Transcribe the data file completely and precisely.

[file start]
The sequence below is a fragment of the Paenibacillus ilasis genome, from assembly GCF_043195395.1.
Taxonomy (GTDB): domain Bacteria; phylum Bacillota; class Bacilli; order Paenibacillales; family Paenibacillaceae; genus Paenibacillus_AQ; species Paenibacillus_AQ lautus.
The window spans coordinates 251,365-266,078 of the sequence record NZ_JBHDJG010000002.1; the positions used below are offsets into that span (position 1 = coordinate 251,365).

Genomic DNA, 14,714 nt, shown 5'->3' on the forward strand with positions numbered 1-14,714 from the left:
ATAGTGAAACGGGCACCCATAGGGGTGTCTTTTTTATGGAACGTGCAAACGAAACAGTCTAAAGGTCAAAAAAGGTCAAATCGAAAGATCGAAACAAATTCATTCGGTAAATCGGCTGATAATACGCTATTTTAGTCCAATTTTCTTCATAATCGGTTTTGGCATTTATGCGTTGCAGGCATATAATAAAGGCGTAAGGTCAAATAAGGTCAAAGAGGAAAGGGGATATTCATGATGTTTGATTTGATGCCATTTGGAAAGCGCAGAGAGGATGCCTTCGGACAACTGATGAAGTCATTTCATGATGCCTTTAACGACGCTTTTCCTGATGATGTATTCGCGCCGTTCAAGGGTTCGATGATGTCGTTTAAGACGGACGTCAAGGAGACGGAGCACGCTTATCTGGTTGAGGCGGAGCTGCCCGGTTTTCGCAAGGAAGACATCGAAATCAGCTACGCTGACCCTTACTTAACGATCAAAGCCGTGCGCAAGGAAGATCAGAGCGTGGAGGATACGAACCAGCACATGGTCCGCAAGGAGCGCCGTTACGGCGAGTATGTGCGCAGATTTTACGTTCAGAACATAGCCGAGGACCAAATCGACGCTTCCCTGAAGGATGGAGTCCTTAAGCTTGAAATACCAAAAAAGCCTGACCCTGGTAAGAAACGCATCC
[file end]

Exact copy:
The sequence below is a fragment of the Paenibacillus ilasis genome, from assembly GCF_043195395.1.
Taxonomy (GTDB): domain Bacteria; phylum Bacillota; class Bacilli; order Paenibacillales; family Paenibacillaceae; genus Paenibacillus_AQ; species Paenibacillus_AQ lautus.
The window spans coordinates 251,365-266,078 of the sequence record NZ_JBHDJG010000002.1; the positions used below are offsets into that span (position 1 = coordinate 251,365).

Genomic DNA, 14,714 nt, shown 5'->3' on the forward strand with positions numbered 1-14,714 from the left:
ATAGTGAAACGGGCACCCATAGGGGTGTCTTTTTTATGGAACGTGCAAACGAAACAGTCTAAAGGTCAAAAAAGGTCAAATCGAAAGATCGAAACAAATTCATTCGGTAAATCGGCTGATAATACGCTATTTTAGTCCAATTTTCTTCATAATCGGTTTTGGCATTTATGCGTTGCAGGCATATAATAAAGGCGTAAGGTCAAATAAGGTCAAAGAGGAAAGGGGATATTCATGATGTTTGATTTGATGCCATTTGGAAAGCGCAGAGAGGATGCCTTCGGACAACTGATGAAGTCATTTCATGATGCCTTTAACGACGCTTTTCCTGATGATGTATTCGCGCCGTTCAAGGGTTCGATGATGTCGTTTAAGACGGACGTCAAGGAGACGGAGCACGCTTATCTGGTTGAGGCGGAGCTGCCCGGTTTTCGCAAGGAAGACATCGAAATCAGCTACGCTGACCCTTACTTAACGATCAAAGCCGTGCGCAAGGAAGATCAGAGCGTGGAGGATACGAACCAGCACATGGTCCGCAAGGAGCGCCGTTACGGCGAGTATGTGCGCAGATTTTACGTTCAGAACATAGCCGAGGACCAAATCGACGCTTCCCTGAAGGATGGAGTCCTTAAGCTTGAAATACCAAAAAAGCCTGACCCTGGTAAGAAACGCATCC